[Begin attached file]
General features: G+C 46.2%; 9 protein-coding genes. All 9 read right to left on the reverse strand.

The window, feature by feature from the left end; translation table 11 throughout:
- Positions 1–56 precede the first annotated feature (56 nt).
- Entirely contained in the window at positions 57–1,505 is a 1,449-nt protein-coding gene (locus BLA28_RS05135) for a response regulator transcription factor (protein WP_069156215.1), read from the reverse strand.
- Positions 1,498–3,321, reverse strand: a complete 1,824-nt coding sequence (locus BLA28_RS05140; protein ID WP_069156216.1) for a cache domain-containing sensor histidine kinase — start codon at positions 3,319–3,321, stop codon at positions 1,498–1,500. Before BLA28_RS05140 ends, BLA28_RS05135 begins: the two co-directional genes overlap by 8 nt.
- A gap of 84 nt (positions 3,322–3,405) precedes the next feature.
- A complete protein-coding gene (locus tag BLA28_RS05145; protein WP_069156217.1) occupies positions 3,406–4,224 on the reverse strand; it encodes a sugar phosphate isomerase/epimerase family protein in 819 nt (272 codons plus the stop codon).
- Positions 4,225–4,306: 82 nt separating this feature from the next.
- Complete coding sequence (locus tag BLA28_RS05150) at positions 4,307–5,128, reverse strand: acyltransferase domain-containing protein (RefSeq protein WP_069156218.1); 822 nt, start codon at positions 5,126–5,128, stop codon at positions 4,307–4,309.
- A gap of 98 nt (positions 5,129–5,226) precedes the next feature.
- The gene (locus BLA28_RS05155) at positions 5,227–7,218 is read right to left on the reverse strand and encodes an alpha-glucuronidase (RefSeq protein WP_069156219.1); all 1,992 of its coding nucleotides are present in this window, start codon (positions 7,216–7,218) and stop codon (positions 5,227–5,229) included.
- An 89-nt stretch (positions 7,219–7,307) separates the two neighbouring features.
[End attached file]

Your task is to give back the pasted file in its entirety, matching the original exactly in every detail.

General features: G+C 46.2%; 9 protein-coding genes. All 9 read right to left on the reverse strand.

The window, feature by feature from the left end; translation table 11 throughout:
- Positions 1–56 precede the first annotated feature (56 nt).
- Entirely contained in the window at positions 57–1,505 is a 1,449-nt protein-coding gene (locus BLA28_RS05135) for a response regulator transcription factor (protein WP_069156215.1), read from the reverse strand.
- Positions 1,498–3,321, reverse strand: a complete 1,824-nt coding sequence (locus BLA28_RS05140; protein ID WP_069156216.1) for a cache domain-containing sensor histidine kinase — start codon at positions 3,319–3,321, stop codon at positions 1,498–1,500. Before BLA28_RS05140 ends, BLA28_RS05135 begins: the two co-directional genes overlap by 8 nt.
- A gap of 84 nt (positions 3,322–3,405) precedes the next feature.
- A complete protein-coding gene (locus tag BLA28_RS05145; protein WP_069156217.1) occupies positions 3,406–4,224 on the reverse strand; it encodes a sugar phosphate isomerase/epimerase family protein in 819 nt (272 codons plus the stop codon).
- Positions 4,225–4,306: 82 nt separating this feature from the next.
- Complete coding sequence (locus tag BLA28_RS05150) at positions 4,307–5,128, reverse strand: acyltransferase domain-containing protein (RefSeq protein WP_069156218.1); 822 nt, start codon at positions 5,126–5,128, stop codon at positions 4,307–4,309.
- A gap of 98 nt (positions 5,129–5,226) precedes the next feature.
- The gene (locus BLA28_RS05155) at positions 5,227–7,218 is read right to left on the reverse strand and encodes an alpha-glucuronidase (RefSeq protein WP_069156219.1); all 1,992 of its coding nucleotides are present in this window, start codon (positions 7,216–7,218) and stop codon (positions 5,227–5,229) included.
- An 89-nt stretch (positions 7,219–7,307) separates the two neighbouring features.